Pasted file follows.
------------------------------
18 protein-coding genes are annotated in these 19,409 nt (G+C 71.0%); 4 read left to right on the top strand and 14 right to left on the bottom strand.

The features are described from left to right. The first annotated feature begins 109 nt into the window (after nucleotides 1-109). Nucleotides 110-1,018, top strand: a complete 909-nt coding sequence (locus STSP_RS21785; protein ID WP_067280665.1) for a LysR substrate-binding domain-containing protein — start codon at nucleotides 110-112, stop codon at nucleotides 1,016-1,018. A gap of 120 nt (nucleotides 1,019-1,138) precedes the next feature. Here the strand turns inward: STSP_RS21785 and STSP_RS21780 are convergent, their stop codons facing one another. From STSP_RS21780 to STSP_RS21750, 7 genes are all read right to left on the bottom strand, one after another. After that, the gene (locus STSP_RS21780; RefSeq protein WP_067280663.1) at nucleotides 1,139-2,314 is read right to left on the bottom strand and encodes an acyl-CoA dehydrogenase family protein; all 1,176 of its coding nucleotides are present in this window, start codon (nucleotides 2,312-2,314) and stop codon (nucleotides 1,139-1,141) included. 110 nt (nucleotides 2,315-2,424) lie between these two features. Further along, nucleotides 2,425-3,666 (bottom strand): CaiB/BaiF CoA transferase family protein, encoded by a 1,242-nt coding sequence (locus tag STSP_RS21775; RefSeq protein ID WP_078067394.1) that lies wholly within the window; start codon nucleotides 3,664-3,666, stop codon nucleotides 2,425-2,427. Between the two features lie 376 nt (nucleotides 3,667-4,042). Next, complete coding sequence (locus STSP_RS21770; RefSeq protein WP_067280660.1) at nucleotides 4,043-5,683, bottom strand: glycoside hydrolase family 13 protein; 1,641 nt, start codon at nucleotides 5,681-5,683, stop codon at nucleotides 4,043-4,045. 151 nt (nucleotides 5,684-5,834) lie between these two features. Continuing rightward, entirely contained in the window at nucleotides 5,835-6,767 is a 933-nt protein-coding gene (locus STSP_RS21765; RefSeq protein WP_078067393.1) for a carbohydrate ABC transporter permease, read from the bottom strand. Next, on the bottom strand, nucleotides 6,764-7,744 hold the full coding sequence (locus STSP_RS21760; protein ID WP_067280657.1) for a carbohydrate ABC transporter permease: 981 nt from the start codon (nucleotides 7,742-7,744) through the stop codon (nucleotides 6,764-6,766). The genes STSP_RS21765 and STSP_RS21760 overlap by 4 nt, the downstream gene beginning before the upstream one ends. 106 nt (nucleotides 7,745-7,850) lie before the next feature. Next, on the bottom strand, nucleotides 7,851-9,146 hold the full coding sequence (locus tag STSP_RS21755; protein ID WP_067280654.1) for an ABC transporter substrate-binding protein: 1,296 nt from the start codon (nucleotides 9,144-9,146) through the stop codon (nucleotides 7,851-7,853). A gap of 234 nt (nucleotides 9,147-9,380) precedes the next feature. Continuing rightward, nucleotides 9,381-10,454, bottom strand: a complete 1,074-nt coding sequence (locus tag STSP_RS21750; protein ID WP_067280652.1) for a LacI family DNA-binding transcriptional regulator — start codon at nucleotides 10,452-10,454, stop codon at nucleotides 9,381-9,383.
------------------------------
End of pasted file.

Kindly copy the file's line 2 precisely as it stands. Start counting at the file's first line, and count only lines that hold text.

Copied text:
The features are described from left to right. The first annotated feature begins 109 nt into the window (after nucleotides 1-109). Nucleotides 110-1,018, top strand: a complete 909-nt coding sequence (locus STSP_RS21785; protein ID WP_067280665.1) for a LysR substrate-binding domain-containing protein — start codon at nucleotides 110-112, stop codon at nucleotides 1,016-1,018. A gap of 120 nt (nucleotides 1,019-1,138) precedes the next feature. Here the strand turns inward: STSP_RS21785 and STSP_RS21780 are convergent, their stop codons facing one another. From STSP_RS21780 to STSP_RS21750, 7 genes are all read right to left on the bottom strand, one after another. After that, the gene (locus STSP_RS21780; RefSeq protein WP_067280663.1) at nucleotides 1,139-2,314 is read right to left on the bottom strand and encodes an acyl-CoA dehydrogenase family protein; all 1,176 of its coding nucleotides are present in this window, start codon (nucleotides 2,312-2,314) and stop codon (nucleotides 1,139-1,141) included. 110 nt (nucleotides 2,315-2,424) lie between these two features. Further along, nucleotides 2,425-3,666 (bottom strand): CaiB/BaiF CoA transferase family protein, encoded by a 1,242-nt coding sequence (locus tag STSP_RS21775; RefSeq protein ID WP_078067394.1) that lies wholly within the window; start codon nucleotides 3,664-3,666, stop codon nucleotides 2,425-2,427. Between the two features lie 376 nt (nucleotides 3,667-4,042). Next, complete coding sequence (locus STSP_RS21770; RefSeq protein WP_067280660.1) at nucleotides 4,043-5,683, bottom strand: glycoside hydrolase family 13 protein; 1,641 nt, start codon at nucleotides 5,681-5,683, stop codon at nucleotides 4,043-4,045. 151 nt (nucleotides 5,684-5,834) lie between these two features. Continuing rightward, entirely contained in the window at nucleotides 5,835-6,767 is a 933-nt protein-coding gene (locus STSP_RS21765; RefSeq protein WP_078067393.1) for a carbohydrate ABC transporter permease, read from the bottom strand. Next, on the bottom strand, nucleotides 6,764-7,744 hold the full coding sequence (locus STSP_RS21760; protein ID WP_067280657.1) for a carbohydrate ABC transporter permease: 981 nt from the start codon (nucleotides 7,742-7,744) through the stop codon (nucleotides 6,764-6,766). The genes STSP_RS21765 and STSP_RS21760 overlap by 4 nt, the downstream gene beginning before the upstream one ends. 106 nt (nucleotides 7,745-7,850) lie before the next feature. Next, on the bottom strand, nucleotides 7,851-9,146 hold the full coding sequence (locus tag STSP_RS21755; protein ID WP_067280654.1) for an ABC transporter substrate-binding protein: 1,296 nt from the start codon (nucleotides 9,144-9,146) through the stop codon (nucleotides 7,851-7,853). A gap of 234 nt (nucleotides 9,147-9,380) precedes the next feature. Continuing rightward, nucleotides 9,381-10,454, bottom strand: a complete 1,074-nt coding sequence (locus tag STSP_RS21750; protein ID WP_067280652.1) for a LacI family DNA-binding transcriptional regulator — start codon at nucleotides 10,452-10,454, stop codon at nucleotides 9,381-9,383.